If she has to choose between an enhanced bus lane or a gondola to mitigate Little Cottonwood Canyon traffic, Salt Lake County Mayor Jenny Wilson said Wednesday she’d take the bus. But really, she says, the Utah Department of Transportation “needs to go back to the drawing board.”
“I don’t like either choice, and frankly I think what we’ve done is chase the wrong thing for years,” Wilson said. “It’s sort of like a Jenga game — if everything is stacked up perfectly, every assumption plays out, you're going to be fine. But you pull one piece out and the Jenga pieces fall to the ground.”
The mayor’s statement comes in the waning days of UDOT’s public comment period where Utahns can submit their opinion on one of two choices: an 8-mile gondola that would take the public to Snowbird or Alta, or an enhanced bus system with a wider road.
Either option will run taxpayers north of half a billion dollars, with the gondola estimated at $592 million and the bus system at $510 million.
But rather than move forward with either option, both of which will likely take several years to complete and hinge on funding and approval from lawmakers, Wilson and Salt Lake County Councilman Jim Bradley want to see what they called “commonsense solutions” explored first. Things like a “user-friendly” hub for public transportation at the bottom of the canyon, improved buses, tolling and a system that rewards carpooling.
“We’ve been chasing the wrong things — a shiny big object like a gondola — when what we should be doing is looking at how we get up the canyon, when we go up the canyon, what is the pricing to go up the canyon,” Wilson said.
Bradley echoed Wilson, saying that while they both support the enhanced bus over the gondola, it’s important that they “phase this in.”
“You try the things that are practical first,” he said. “Tolling at the base, limiting parking up above, charging people who want to go farther, get people out of their cars.”
Bradley also stressed the importance of flexibility, noting that skier demand, climate or traffic capacity in the canyon could all change in the coming years, meaning the solution best suited to decrease traffic could also change.
“All those are factors that you have to be able to adjust to as you learn from the experiences. Buses allow us to do that,” Bradley said. “The gondola ... is a permanent fixture. It’s a very expensive fixture. You cannot repurpose it if you decide, ‘Well, that was a mistake.’ You’re living with it.”
The public has until Friday to submit a public comment on UDOT’s environmental impact statement, a period that was extended due to the sheer volume of submissions. Wilson and Bradley both said that while it’s still hard to truly gauge public opinion, they think most side with the enhanced bus option.
“I think if you were to take a poll in Salt Lake County and say here are the two choices, and here’s what they’re going to cost, here’s how they serve you, I think it would be significantly in favor of the bus,” Bradley said.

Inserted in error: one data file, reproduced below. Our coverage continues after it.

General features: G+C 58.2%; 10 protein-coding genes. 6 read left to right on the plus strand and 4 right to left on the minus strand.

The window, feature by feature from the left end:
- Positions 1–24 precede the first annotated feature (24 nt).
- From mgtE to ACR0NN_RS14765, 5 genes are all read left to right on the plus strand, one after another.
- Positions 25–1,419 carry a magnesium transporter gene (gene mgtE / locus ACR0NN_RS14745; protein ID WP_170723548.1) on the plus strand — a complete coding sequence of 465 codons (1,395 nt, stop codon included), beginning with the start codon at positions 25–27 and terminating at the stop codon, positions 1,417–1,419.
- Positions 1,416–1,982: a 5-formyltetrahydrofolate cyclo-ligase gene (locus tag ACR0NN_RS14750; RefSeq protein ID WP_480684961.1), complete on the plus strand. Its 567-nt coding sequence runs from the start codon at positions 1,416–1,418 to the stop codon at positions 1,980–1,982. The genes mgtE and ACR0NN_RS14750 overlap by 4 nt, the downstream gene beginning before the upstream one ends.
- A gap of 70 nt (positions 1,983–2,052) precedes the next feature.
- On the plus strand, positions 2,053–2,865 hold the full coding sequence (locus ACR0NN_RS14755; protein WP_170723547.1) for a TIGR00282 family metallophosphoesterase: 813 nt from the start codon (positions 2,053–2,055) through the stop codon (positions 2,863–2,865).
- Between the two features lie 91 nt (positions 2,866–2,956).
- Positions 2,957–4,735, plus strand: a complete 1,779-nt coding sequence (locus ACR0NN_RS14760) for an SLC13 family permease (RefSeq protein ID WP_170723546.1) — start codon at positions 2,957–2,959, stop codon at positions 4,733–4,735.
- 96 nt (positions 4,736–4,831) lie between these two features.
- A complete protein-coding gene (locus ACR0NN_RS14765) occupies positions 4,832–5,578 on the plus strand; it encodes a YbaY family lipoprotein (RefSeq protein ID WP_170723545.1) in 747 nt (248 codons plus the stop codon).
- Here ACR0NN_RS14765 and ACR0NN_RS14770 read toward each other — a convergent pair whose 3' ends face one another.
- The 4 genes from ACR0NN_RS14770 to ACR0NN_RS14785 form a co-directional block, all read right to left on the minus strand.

“I do think there’s an initial attraction of the idea of a gondola by many,” Wilson said. “Once they understand that the road will continue to run, the size of the towers, the impacts and also the operational challenges that I’ve outlined, they tend to shift.”
According to Mike Marker, a Cottonwood Heights resident of over 30 years, the public opinion in his neighborhood is crystal clear.
“I’m certainly concerned, along with 95% of my neighbors, about the future of Little Cottonwood Canyon,” he said.
“I’ve been trying to visualize the last couple months around what this would look like if where you’re standing, there’s a couple metal, steel structures that go upwards towards 200 feet,” he told reporters, pointing east toward Little Cottonwood’s dramatic canyon walls.
“It just seems to suddenly change the experience that many of us have had in the past and what we hope to have in the future.”
Both Snowbird and Alta have come out in support of the gondola. However, speaking to the Deseret News, Alta general manager Mike Maughan says he understands where the opposition to the gondola comes from.
“Everybody seems to have a different look and feel about it. People in the Alta community, they don’t like the idea of the big towers ... that’s kind of an ugly picture,” he said of the gondola infrastructure that will have a height similar to that of the Salt Lake Temple. “But widening the road has environmental impacts, too.”
“From a ski area perspective, we’re open to anything that can address and improve transportation, particularly during inclement weather. And when I look at the options, bus versus gondola, the gondola takes the road out of the picture,” Maughan said. “It bypasses the slick surface, it allows us to move people up and down without dealing with the road.”
Sarah Sherman, communications manager at Snowbird, said the gondola will have less of an impact on the watershed and the “overall expansion” of Little Cottonwood Canyon.
“The people that I’ve talked to, the people driving up the canyon five-plus days a week, they understand what a gondola would do to their daily commute, and I think most of them are in support of it,” Sherman said, comparing the “commonsense solutions” highlighted by Wilson and Bradley to a “Band-Aid” that doesn’t address the current problems plaguing the canyon.
“In 20 years, looking at the solutions that are required to maintain the health and safety of this canyon, we think the gondola is the most forward thinking,” she said.